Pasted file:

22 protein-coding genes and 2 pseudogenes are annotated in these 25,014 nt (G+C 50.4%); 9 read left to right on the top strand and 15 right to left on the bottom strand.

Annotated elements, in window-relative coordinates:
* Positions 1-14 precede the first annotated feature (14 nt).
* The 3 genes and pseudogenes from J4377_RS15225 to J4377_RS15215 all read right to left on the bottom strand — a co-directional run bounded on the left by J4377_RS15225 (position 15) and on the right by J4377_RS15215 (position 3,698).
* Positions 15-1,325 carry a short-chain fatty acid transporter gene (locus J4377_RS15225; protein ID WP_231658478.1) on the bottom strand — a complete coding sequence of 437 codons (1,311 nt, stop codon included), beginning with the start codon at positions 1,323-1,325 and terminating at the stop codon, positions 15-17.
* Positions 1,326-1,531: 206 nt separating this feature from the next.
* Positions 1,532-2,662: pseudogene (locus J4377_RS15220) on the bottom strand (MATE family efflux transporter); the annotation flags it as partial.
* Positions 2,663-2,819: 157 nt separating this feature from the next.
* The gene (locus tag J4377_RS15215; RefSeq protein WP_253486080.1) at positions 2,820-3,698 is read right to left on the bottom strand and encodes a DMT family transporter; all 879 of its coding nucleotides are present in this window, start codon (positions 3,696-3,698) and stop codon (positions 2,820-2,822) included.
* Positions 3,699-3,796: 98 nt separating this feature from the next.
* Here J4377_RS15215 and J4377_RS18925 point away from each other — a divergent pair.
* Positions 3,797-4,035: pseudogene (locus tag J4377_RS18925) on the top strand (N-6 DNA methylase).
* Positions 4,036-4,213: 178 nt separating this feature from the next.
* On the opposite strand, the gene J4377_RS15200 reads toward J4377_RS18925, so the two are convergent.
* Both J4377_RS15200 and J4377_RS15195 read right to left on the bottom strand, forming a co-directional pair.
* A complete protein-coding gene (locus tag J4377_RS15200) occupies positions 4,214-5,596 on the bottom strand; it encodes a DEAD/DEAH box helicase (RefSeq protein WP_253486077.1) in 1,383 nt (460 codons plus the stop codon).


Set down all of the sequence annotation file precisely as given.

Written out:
22 protein-coding genes and 2 pseudogenes are annotated in these 25,014 nt (G+C 50.4%); 9 read left to right on the top strand and 15 right to left on the bottom strand.

Annotated elements, in window-relative coordinates:
* Positions 1-14 precede the first annotated feature (14 nt).
* The 3 genes and pseudogenes from J4377_RS15225 to J4377_RS15215 all read right to left on the bottom strand — a co-directional run bounded on the left by J4377_RS15225 (position 15) and on the right by J4377_RS15215 (position 3,698).
* Positions 15-1,325 carry a short-chain fatty acid transporter gene (locus J4377_RS15225; protein ID WP_231658478.1) on the bottom strand — a complete coding sequence of 437 codons (1,311 nt, stop codon included), beginning with the start codon at positions 1,323-1,325 and terminating at the stop codon, positions 15-17.
* Positions 1,326-1,531: 206 nt separating this feature from the next.
* Positions 1,532-2,662: pseudogene (locus J4377_RS15220) on the bottom strand (MATE family efflux transporter); the annotation flags it as partial.
* Positions 2,663-2,819: 157 nt separating this feature from the next.
* The gene (locus tag J4377_RS15215; RefSeq protein WP_253486080.1) at positions 2,820-3,698 is read right to left on the bottom strand and encodes a DMT family transporter; all 879 of its coding nucleotides are present in this window, start codon (positions 3,696-3,698) and stop codon (positions 2,820-2,822) included.
* Positions 3,699-3,796: 98 nt separating this feature from the next.
* Here J4377_RS15215 and J4377_RS18925 point away from each other — a divergent pair.
* Positions 3,797-4,035: pseudogene (locus tag J4377_RS18925) on the top strand (N-6 DNA methylase).
* Positions 4,036-4,213: 178 nt separating this feature from the next.
* On the opposite strand, the gene J4377_RS15200 reads toward J4377_RS18925, so the two are convergent.
* Both J4377_RS15200 and J4377_RS15195 read right to left on the bottom strand, forming a co-directional pair.
* A complete protein-coding gene (locus tag J4377_RS15200) occupies positions 4,214-5,596 on the bottom strand; it encodes a DEAD/DEAH box helicase (RefSeq protein WP_253486077.1) in 1,383 nt (460 codons plus the stop codon).